Home > Uncategorized > The New Class Clowns

The New Class Clowns

-first posted at RTDNA.org May 4, 2009

It was 1976, Gerald Ford was president, and I was a junior in high school.  The big story that spring was an outbreak of swine flu.  My friend, Ken Kosciulek, was the class clown.  He did not miss this opportunity.  Every time someone mentioned the words “swine flu,” he would start oinking and squealing, push his nose up pig-style, and quickly end up on all fours wallowing around on the linoleum. I busted a gut every time (hey, I was only 16), and that reaction kept him doing it over and over again.  Interestingly, new coverage of the disease was widespread at first, but quickly disappeared once it was clear the flu probably wasn’t leaving New Jersey.  There was actually more coverage of some subsequent flu shots that fall that appeared at the time to have caused some deaths in the elderly, but that blew over quickly, too.

Flash forward 33 years and I’m finding myself laughing just as hard now at the coverage of this so-called pandemic as I did at Ken Kosciulek—except this time there’s no oinking sound.  Instead, it’s the sound of hundreds of reporters beating this story to death.

Now, let me get it on the record here that I think there is some news value to this story.  Any time there is a communicable disease on the loose that can make the sufferer uncomfortable for a time, it’s worth a report or two.  Since death is rare (there’s only been one in the entire United States so far), it’s not like this is as serious as a major foodborne illness like Hepatitis A.  Remember the outbreak in Pennsylvania in 2003 when a Chi Chi’s served some bad green onions.  Six hundred fifty people got sick and four people died—all from one bad batch of green onions in one city.  Compare that to the 226 cases and 1 death we have as I write this.  The green onion/hepatitis story was a big one about a threat than anyone could face in the grocery store or restaurant.  The swine flu story just isn’t.  Note this sentence from the CDC website on the swine flu: “It is expected that most people will recover without needing medical care.”  That’s right.  If you get swine flu, you probably don’t even have to go to the doctor to get it looked at.  It’s a virus.  It has to run its course.  Only those in special at-risk categories even need to worry about it.  So why all the coverage?

The rampant coverage stems from the fact we’re in a good, old-fashioned arms race.  That’s right, an arms race just like the ones the U. S. and the Soviet Union were having back when Gerald Ford was getting his swine flu shot.  But the current arms race doesn’t have anything to do with out-nuking each other.  It has to do with the escalating competition between media outlets to grab an ever-shrinking audience for our product.  I must give credit to Robert Frank and his terrific book The Economic Naturalist for opening my mind to the current arms race scenario.  Frank describes the race in economic terms, focusing on why businesses do what they do—even it seems illogical.  That illogic is, I believe, at the heart of our swine flu crisis.  We fight to do more and more on this mostly-trivial disease because we fear our competitor will have more than we do.  But what we miss is that our audiences are laughing at us every bit as hard as I did when Ken Kosciulek started his pig noises.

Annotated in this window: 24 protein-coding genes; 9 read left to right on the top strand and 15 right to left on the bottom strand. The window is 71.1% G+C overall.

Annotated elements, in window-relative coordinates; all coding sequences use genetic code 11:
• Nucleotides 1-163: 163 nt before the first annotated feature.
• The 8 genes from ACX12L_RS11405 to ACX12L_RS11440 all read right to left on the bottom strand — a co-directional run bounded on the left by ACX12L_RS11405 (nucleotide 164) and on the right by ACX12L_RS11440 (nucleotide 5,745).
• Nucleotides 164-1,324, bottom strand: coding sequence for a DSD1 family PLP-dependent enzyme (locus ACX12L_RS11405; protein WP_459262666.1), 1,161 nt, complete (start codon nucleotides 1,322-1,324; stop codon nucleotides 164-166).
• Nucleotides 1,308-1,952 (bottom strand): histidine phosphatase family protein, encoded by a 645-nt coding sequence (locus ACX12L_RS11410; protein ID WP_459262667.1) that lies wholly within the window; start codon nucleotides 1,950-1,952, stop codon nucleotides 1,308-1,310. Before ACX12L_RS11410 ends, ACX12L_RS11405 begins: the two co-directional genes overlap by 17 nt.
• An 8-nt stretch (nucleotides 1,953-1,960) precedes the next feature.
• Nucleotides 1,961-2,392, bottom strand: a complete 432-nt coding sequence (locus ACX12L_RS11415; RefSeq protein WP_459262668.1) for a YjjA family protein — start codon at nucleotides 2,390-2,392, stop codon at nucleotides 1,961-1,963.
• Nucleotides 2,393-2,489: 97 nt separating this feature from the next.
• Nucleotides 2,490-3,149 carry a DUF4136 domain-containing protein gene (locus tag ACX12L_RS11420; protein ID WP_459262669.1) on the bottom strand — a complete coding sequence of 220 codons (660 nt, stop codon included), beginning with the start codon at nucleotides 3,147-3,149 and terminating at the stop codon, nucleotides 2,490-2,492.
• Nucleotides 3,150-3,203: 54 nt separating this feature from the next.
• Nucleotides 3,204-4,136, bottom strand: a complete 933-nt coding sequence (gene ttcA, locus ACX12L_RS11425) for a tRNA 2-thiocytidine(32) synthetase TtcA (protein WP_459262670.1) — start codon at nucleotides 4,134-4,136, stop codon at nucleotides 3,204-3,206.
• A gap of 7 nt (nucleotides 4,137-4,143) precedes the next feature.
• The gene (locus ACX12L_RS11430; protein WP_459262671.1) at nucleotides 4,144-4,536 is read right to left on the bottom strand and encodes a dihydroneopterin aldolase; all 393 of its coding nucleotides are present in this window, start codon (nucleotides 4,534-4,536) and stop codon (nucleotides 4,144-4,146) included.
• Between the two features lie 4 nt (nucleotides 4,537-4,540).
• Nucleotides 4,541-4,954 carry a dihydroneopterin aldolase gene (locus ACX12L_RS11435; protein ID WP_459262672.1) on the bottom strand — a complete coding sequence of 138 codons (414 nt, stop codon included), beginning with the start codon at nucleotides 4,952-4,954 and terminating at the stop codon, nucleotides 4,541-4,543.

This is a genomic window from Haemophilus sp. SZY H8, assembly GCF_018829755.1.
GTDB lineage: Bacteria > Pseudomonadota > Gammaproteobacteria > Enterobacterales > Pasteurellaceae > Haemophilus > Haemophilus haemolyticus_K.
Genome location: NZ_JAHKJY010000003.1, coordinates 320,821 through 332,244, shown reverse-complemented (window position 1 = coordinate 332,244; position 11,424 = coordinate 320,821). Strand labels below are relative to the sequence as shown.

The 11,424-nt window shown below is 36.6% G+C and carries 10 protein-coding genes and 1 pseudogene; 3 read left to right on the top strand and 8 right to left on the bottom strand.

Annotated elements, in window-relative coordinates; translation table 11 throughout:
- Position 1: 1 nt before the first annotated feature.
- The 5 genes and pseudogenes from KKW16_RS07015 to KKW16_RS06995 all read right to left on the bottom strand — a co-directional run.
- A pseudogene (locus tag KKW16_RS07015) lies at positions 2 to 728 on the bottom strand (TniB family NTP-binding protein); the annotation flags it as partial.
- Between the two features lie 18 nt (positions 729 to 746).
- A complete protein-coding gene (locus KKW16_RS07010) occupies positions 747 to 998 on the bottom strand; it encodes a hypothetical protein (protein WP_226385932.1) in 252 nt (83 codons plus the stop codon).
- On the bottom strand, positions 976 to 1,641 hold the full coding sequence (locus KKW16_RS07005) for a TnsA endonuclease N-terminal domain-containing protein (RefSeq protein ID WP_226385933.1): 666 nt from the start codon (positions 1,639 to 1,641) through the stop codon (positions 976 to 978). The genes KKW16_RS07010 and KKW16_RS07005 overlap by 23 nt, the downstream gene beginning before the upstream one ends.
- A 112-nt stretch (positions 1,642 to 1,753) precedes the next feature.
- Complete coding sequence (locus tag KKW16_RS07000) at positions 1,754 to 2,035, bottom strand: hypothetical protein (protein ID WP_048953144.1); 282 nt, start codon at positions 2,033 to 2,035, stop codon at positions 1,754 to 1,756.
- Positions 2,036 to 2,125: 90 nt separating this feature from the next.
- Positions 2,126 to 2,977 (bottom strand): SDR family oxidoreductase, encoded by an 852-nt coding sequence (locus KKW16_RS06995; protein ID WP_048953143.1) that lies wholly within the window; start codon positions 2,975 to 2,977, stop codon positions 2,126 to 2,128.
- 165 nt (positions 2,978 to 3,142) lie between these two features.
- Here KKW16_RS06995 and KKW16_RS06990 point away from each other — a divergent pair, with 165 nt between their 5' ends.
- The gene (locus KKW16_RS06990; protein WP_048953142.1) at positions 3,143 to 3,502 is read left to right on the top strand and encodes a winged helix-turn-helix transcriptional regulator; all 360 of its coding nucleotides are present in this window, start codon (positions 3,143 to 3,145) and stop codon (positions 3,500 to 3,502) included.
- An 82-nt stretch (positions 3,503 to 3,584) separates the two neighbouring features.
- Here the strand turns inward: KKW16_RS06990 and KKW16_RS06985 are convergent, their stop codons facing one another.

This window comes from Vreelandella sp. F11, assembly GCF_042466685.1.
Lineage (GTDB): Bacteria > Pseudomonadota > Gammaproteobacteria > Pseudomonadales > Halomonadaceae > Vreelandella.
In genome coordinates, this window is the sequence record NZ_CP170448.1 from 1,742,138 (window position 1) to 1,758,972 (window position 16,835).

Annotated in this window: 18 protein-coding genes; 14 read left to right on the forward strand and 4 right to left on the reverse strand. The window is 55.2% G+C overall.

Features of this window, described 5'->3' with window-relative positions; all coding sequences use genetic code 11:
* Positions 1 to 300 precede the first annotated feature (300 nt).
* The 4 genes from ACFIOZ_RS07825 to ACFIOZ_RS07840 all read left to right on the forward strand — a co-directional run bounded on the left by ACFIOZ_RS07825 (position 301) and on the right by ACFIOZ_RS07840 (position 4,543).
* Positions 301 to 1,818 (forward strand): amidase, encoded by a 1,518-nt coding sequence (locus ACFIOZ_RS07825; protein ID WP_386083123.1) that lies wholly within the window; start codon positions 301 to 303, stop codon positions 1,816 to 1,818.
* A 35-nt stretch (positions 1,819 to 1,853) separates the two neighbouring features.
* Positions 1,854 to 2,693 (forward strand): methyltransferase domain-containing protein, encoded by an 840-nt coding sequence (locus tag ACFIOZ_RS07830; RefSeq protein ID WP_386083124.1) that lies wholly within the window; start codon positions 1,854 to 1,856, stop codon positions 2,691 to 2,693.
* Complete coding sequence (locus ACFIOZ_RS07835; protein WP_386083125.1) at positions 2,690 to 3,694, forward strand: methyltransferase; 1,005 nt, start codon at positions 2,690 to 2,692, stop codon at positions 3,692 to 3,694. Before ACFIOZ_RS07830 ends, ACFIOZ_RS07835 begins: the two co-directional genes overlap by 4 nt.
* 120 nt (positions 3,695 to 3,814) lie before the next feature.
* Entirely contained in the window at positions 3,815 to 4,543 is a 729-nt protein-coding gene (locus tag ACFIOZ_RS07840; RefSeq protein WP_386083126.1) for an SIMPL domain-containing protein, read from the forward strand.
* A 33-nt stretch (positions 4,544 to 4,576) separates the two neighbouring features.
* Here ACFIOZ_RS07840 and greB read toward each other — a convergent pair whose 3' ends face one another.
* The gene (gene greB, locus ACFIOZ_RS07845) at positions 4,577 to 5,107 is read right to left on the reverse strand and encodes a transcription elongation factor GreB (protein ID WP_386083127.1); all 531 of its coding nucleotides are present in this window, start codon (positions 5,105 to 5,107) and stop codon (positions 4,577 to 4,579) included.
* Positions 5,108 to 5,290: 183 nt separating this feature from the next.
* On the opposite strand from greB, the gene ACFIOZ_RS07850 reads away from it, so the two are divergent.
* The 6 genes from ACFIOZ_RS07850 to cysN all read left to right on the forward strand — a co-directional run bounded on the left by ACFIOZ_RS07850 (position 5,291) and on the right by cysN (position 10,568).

Should we end all swine flu coverage?  No.  But our goal should not be to have the most coverage—just the best.  And best may include not covering it at all when there’s nothing new to report.  At least put the current news in context.  I’ll risk mentioning another book all news directors should read.  Pick up a copy of Barry Glassner’s The Culture of Fear: Why Americans are Afraid of the Wrong Things. Even though the book’s now ten years old, it still speaks to our role in frightening the American public for no good reason.  Again, I’m not saying we shouldn’t cover stories that might be a little scary.  But we should put those scares in the context of the odds—the odds of catching swine flu, the odds of dying from it, the odds you’ll even know you have it.  That gives the audience a fighting chance to decide just how important the story is and to make an intelligent decision to tune elsewhere when they tire of it.

That’s enough of a rant from me on this topic—almost.  At the end of last week, when I decided to write about swine flu for the RTNDA blog, I caught wind of the change the World Health Organization (and later the CDC) had made to referring to the disease.  Both groups officially announced they would only use the technical name for the disease (Influenza A H1N1) and stop using its common name, “swine flu.”  I looked around quite a bit to see if there was a scientific reason for this change (such as finding out this strain was slightly different than the one we’ve know as swine flu for the last 80 years) and could find none.  My guess is this was purely political—a move brought on to keep the pork business happy.  My feelings were at least partially confirmed when I heard that one official had suggested dropping the swine flu terminology after the needless slaughter (you can’t catch swine flu from eating pork) of hundreds of thousands of pigs in Egypt last week.  So if the move is a political one, what should journalists do?  We don’t choose our terms for the benefit of the pork industry?  Should we use the mouthful that is “H1N1” or should we use the more conversational “swine flu?”  Perhaps I’ll write about that next week.

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